Article in English | MEDLINE | ID: covidwho-993480

ABSTRACT

Competencies in health policy and advocacy should be developed by all health professionals to effectively advance their professions but also effectively collaborate in interprofessional teams to improve public health. However, the COVID-19 epidemic presents a challenge to reaching students of health professions through face-to-face offerings. To meet this need, the University of South Florida College of Public Health developed asynchronous and synchronous online health policy and advocacy modules delivered to an interprofessional group of students pursuing health careers. After learning policy and advocacy material individually through a self-paced online curriculum, faculty gathered the students for a synchronous online event where they formed collaborative groups. In interprofessional teams, students prepared and presented advocacy briefs that were critiqued by the faculty. Post-event evaluation results showed that most students strongly agreed that the interprofessional event was very effective, and they all would recommend the program to other students. Universities and colleges educating students of health professions can take advantage of the technologies employed to keep students safe in the COVID-19 pandemic and still reach students effectively with interprofessional health policy and advocacy content.


Subject(s)
Computer-Assisted Instruction/methods , Consumer Advocacy/education , Health Personnel/education , Health Policy , Interprofessional Education/organization & administration , Pandemics , Virtual Reality , Adult , COVID-19/epidemiology , Curriculum , Female , Florida , Humans , Interprofessional Relations , Male , Middle Aged , SARS-CoV-2 , Young Adult
14.
Am Psychol ; 75(7): 933-944, 2020 10.
Article in English | MEDLINE | ID: covidwho-656261

ABSTRACT

Psychological and behavioral health policies are critical in the successful public health responses to the COVID-19 pandemic. Psychologists trained in policy and advocacy can lead efforts to integrate psychological science and mental health considerations into policy responses to the pandemic. The authors summarize existing opportunities and propose expanding training opportunities, including undergraduate and graduate coursework, seminars, online, one-time trainings, continuing education, and postdoctoral fellowships. (PsycInfo Database Record (c) 2020 APA, all rights reserved).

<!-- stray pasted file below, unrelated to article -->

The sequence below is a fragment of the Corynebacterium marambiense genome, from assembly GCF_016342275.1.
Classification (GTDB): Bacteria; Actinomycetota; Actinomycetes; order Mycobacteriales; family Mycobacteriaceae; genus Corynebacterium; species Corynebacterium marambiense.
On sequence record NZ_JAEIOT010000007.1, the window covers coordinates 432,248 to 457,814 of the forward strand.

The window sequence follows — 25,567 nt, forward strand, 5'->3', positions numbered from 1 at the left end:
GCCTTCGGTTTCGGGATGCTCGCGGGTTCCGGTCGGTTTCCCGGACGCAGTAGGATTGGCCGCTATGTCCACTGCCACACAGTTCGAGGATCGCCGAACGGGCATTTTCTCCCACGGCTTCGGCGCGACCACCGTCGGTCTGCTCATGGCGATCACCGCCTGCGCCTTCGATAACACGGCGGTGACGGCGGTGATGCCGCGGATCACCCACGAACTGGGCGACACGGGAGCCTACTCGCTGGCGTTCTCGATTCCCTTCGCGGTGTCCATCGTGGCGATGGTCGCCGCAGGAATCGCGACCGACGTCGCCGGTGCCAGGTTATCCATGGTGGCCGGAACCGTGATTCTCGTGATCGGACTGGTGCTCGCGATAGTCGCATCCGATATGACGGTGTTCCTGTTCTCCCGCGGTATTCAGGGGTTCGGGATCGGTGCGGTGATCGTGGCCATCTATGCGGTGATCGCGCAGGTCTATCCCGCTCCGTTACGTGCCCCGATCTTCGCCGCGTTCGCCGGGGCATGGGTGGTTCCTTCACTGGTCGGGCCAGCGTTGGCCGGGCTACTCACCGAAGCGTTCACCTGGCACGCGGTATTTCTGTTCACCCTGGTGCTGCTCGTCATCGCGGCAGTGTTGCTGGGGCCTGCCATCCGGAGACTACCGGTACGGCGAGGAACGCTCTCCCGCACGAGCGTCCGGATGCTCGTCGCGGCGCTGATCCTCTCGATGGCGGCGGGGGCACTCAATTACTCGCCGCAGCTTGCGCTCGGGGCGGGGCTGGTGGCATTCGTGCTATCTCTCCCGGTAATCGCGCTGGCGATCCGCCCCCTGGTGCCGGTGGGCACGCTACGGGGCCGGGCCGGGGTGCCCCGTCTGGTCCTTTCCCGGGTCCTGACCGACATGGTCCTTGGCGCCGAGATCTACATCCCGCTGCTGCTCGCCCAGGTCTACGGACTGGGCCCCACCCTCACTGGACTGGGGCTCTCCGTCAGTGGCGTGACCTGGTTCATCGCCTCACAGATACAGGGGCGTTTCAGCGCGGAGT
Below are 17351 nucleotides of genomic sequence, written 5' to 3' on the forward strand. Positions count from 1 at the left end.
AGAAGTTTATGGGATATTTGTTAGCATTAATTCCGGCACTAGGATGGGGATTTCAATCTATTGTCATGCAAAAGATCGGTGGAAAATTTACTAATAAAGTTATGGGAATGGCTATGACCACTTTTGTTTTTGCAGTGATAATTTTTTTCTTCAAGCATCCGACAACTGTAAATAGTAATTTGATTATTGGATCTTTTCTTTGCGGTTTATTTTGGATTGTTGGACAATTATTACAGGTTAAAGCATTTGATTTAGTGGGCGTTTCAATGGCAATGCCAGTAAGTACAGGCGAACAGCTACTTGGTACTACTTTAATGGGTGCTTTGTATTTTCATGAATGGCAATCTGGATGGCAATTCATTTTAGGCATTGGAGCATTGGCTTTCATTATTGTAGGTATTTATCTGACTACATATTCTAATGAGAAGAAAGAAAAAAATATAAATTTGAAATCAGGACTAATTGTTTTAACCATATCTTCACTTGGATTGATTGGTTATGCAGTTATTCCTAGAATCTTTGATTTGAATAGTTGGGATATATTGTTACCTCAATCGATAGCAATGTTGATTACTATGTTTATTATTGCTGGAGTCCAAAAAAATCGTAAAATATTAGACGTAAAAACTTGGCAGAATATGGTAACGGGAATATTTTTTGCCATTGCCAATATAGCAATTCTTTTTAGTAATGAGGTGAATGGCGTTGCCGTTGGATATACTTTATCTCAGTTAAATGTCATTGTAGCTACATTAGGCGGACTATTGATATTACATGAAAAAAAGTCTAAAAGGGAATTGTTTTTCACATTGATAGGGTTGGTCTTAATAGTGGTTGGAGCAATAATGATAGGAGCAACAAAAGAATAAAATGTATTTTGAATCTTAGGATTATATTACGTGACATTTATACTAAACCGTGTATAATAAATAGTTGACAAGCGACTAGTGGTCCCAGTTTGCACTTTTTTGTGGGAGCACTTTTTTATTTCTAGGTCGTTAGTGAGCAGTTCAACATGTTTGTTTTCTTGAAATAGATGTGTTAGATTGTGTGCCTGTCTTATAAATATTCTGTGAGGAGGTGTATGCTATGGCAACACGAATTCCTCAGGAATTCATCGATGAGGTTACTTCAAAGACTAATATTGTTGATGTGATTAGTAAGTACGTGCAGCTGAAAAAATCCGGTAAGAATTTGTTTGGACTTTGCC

Subject(s)
Consumer Advocacy , Coronavirus Infections , Curriculum , Education, Professional , Mental Health Services , Pandemics , Pneumonia, Viral , Psychology/education , Public Policy , COVID-19 , Humans
15.
Am Psychol ; 75(7): 909-918, 2020 10.
Article in English | MEDLINE | ID: covidwho-614666

ABSTRACT

The COVID-19 pandemic has shed light on the norms, patterns, and power structures in the United States that privilege certain groups of people over others. This article describes COVID-19 as an unprecedented catalyst for social transformation that underscores the need for multilevel and cross-sectoral solutions to address systemic changes to improve health equity for all. The authors propose that the American Psychological Association (APA) and its membership can initiate systemic change, in part, by (a) supporting mutual aid organizations that prioritize the needs of vulnerable communities; (b) leveraging the efforts and strides APA psychologists have already made within the association, in the profession, and in policymaking to attend to the health equity and the needs of marginalized communities; (c) building capacity for collaboration between a broad coalition of health associations, health experts, and policymakers to address the physio-psycho-socioeconomic needs of disadvantaged communities; and (d) increasing the APA's participation in the formulation and implementation of an advocacy agenda that prioritizes the physical and psychological health of the communities whose lives are most endangered by COVID-19. (PsycInfo Database Record (c) 2020 APA, all rights reserved).


Subject(s)
Coronavirus Infections , Helping Behavior , Intersectoral Collaboration , Pandemics , Pneumonia, Viral , Social Determinants of Health , Societies, Scientific , Vulnerable Populations , COVID-19 , Consumer Advocacy , Health Status Disparities , Healthcare Disparities , Humans , Leadership , Social Change , United States